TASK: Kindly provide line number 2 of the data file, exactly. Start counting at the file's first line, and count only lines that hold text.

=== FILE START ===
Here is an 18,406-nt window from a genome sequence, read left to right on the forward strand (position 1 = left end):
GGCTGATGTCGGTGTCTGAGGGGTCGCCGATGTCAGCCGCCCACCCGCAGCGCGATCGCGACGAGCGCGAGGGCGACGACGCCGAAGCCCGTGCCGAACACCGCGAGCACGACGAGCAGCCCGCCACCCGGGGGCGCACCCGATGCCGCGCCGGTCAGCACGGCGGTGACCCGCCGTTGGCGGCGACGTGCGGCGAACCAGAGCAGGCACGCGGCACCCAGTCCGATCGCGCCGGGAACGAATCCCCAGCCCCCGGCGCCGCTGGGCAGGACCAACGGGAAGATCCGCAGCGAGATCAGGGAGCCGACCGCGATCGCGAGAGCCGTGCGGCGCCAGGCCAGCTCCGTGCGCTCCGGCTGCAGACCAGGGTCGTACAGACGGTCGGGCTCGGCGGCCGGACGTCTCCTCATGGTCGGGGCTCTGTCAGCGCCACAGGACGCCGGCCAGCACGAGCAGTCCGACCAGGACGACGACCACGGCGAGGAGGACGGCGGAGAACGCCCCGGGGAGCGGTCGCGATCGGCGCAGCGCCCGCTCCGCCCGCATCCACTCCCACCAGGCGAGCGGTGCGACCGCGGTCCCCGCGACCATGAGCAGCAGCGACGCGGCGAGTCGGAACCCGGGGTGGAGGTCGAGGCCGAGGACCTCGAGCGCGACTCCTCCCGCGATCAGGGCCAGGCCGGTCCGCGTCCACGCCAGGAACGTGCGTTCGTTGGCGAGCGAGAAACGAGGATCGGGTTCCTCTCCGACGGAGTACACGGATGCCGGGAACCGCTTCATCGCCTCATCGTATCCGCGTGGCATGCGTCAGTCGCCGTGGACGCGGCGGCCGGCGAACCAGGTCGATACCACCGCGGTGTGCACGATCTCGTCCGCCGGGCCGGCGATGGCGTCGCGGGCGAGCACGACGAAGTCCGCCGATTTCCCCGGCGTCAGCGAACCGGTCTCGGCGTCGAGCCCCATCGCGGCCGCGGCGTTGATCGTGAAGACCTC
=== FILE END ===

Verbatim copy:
GGCTGATGTCGGTGTCTGAGGGGTCGCCGATGTCAGCCGCCCACCCGCAGCGCGATCGCGACGAGCGCGAGGGCGACGACGCCGAAGCCCGTGCCGAACACCGCGAGCACGACGAGCAGCCCGCCACCCGGGGGCGCACCCGATGCCGCGCCGGTCAGCACGGCGGTGACCCGCCGTTGGCGGCGACGTGCGGCGAACCAGAGCAGGCACGCGGCACCCAGTCCGATCGCGCCGGGAACGAATCCCCAGCCCCCGGCGCCGCTGGGCAGGACCAACGGGAAGATCCGCAGCGAGATCAGGGAGCCGACCGCGATCGCGAGAGCCGTGCGGCGCCAGGCCAGCTCCGTGCGCTCCGGCTGCAGACCAGGGTCGTACAGACGGTCGGGCTCGGCGGCCGGACGTCTCCTCATGGTCGGGGCTCTGTCAGCGCCACAGGACGCCGGCCAGCACGAGCAGTCCGACCAGGACGACGACCACGGCGAGGAGGACGGCGGAGAACGCCCCGGGGAGCGGTCGCGATCGGCGCAGCGCCCGCTCCGCCCGCATCCACTCCCACCAGGCGAGCGGTGCGACCGCGGTCCCCGCGACCATGAGCAGCAGCGACGCGGCGAGTCGGAACCCGGGGTGGAGGTCGAGGCCGAGGACCTCGAGCGCGACTCCTCCCGCGATCAGGGCCAGGCCGGTCCGCGTCCACGCCAGGAACGTGCGTTCGTTGGCGAGCGAGAAACGAGGATCGGGTTCCTCTCCGACGGAGTACACGGATGCCGGGAACCGCTTCATCGCCTCATCGTATCCGCGTGGCATGCGTCAGTCGCCGTGGACGCGGCGGCCGGCGAACCAGGTCGATACCACCGCGGTGTGCACGATCTCGTCCGCCGGGCCGGCGATGGCGTCGCGGGCGAGCACGACGAAGTCCGCCGATTTCCCCGGCGTCAGCGAACCGGTCTCGGCGTCGAGCCCCATCGCGGCCGCGGCGTTGATCGTGAAGACCTC